Both Coke and Pepsi are beasts of the beverage and snacks industries, they are often compared to each other; despite only Pepsi selling food. They both have strong worldwide brand recognition which goes back a long time, Coke since 1892 and Pepsi since 1898.
Coke (KO) is obviously famous for its Coca-Cola brand of drinks which has grown to many different flavours worldwide. But the company owns over 200 brands you wouldn’t necessarily know belonged to KO. Such bands include Smartwater, innocent smoothies, and for those in the UK, Costa Coffee. Pepsi (PEP) is almost 50/50 a food and drinks producer with some very well known household names such as Lipton ice tea, Quaker Oats and Walkers Crisps. These are in addition to the flagship Pepsi drinks.
But which one should you buy, should you only buy one? These are questions that will hopefully be answered in this post. Comment below if you own either company or both.
|Revenue 2020||$33.01bn||$70. 37bn|
|Net Income 2020||$7.74bn||$38.57bn|
|Net Income 2017||$1.24bn||$34.72bn|
|Shares Outstanding 2020||4.30bn||1.39bn|
|Shares Outstanding 2017||4.25bn||1.42bn|
|Free Cash Flow 2020||$9.84bn||$10.61bn|
|Free Cash Flow 2017||$7.04bn||$10.03bn|
|Price / Free Cash Flow||24.47||20.26|
To start with, I am going to go ahead and say that both KO and PEP are considered overvalued at the present time. That is not to say that they are bad companies, just that I wouldn’t start a new position in either at this time. If you already have open positions in either, you could consider cost averaging, but be mindful that they are overvalued and you should look at other companies in your portfolio.
Typically, I prefer to see a price to free cash flow below 20, with a price to earnings ratio below the market average. KO has a P/FCF of 24.47 and PEP is at 20.26, and the current average P/E of the S&P500 is 34.41 which both KO and PEP are below, but with P/FCF being above 20 both fail my valuation test.
PEP has seen very steady revenue growth which has translated into free cash flow growth, while KO has been slightly different. KO’s revenue has decreased while its net income has grown massively, and free cash flow has also grown. This is a clear indicator that KO has sold or wound down some of its business which has resulted in a more efficient revenue.
Both companies are buying back shares which is great to see. This is important as investors will over time own a larger portion of the company, which should also be reflected in the share price appreciation over time. With regards to balance sheet, KO has a healthy 1.31 current ratio; but PEP lets the side down at 0.98. This means that PEP’s current assets do not adequately cover its current liabilities due within the next 12 months.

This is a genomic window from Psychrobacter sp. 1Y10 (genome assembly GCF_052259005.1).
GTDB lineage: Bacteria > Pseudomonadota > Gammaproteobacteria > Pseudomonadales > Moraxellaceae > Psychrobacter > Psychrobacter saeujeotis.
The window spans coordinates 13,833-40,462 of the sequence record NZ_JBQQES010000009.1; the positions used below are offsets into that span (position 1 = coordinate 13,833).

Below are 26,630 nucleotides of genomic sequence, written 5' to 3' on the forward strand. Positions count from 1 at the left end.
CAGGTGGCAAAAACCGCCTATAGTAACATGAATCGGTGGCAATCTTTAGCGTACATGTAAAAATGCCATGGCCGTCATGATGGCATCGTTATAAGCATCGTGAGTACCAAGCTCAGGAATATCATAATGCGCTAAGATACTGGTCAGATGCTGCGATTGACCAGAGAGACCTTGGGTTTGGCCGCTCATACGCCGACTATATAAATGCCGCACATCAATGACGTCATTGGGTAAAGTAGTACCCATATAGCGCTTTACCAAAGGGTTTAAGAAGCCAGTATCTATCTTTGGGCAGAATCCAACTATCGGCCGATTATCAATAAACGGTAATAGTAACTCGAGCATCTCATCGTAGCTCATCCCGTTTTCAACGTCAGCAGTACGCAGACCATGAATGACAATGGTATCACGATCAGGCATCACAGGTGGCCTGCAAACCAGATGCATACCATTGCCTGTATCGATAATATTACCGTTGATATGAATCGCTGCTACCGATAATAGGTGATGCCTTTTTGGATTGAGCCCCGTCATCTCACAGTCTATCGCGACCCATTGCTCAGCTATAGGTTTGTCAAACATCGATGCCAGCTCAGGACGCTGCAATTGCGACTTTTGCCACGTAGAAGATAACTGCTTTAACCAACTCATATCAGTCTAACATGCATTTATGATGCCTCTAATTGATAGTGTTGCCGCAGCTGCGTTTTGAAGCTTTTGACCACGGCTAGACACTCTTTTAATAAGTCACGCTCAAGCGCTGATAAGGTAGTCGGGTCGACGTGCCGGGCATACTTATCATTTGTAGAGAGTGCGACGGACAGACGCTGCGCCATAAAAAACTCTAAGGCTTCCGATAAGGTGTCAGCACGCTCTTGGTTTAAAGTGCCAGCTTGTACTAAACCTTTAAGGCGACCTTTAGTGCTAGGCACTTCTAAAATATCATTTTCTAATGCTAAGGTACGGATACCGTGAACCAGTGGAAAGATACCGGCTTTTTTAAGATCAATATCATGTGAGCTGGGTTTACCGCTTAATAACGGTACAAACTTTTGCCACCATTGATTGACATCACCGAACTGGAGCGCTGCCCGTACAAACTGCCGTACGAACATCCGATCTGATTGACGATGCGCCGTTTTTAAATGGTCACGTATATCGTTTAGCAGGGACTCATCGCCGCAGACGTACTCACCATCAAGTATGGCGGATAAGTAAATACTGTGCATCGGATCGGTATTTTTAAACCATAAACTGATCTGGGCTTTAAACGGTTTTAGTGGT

From a fundamental stand point I would consider both KO and PEP to be generally healthy companies, the only thing that lets them down is their valuation.
Graphs (5yr and YTD)
Over the last five years the KO share price has increased 30.6%, and is up 8% year to date. KO is currently not too far off its all time high of $60.13 which was reached on 21st February 2020. So probably not a great time to start a position. Over time KO has shown steady share price growth only minor fluctuations, the pandemic being a one time thing.
The PEP share price has increased 44.3% over the last five years, and is up 8.9% year to date. It is however at a current all time high of $157.18. PEP has shown more steady and rapid growth in share price than KO but with it posting a new all time high currently I would be hesitant to get in now, rather wait for valuations to cool off slightly.
I would give KO a far value of $196.8bn based off current cash flows, compared to a current valuation of $243bn. Therefore, a fair value share price of around $45.76. With a rebound in sales expected as economies reopen revenue will increase, therefore my target entry point to KO would be anything below the $50 mark.
PEP, based off current cash flows, has a fair value of $200bn. Compared to the current $215bn it is only just over valued. This gives a fair value share price of around $144.31. PEP has seen a rebound in sales which has pushed it to all time highs. I would wait for a small pull back to around $149 per share as a good entry point.
This quick review of KO and PEP is from a fundamental and technical standpoint only and should not be a substitute for proper due diligence. I currently own shares of KO which I will not be adding to at current valuations, while PEP is on my watch list with a price alert at $149.50. Both are very strong companies with good balance sheets and will be around for decades to come.
The impression I often see at the moment is that valuations don’t matter, they do. While many probably disagree with me saying that PEP is over valued, since I don’t perceive it to be fair value I won’t buy it. That said, while we are in an overvalued market currently there is still good value to be found, both PEP and KO will be fair value one day and on that day I will buy.
None of the content in this article should be considered financial advice, I am not a financial adviser and you should always do your own research prior to investing. These are my opinions only.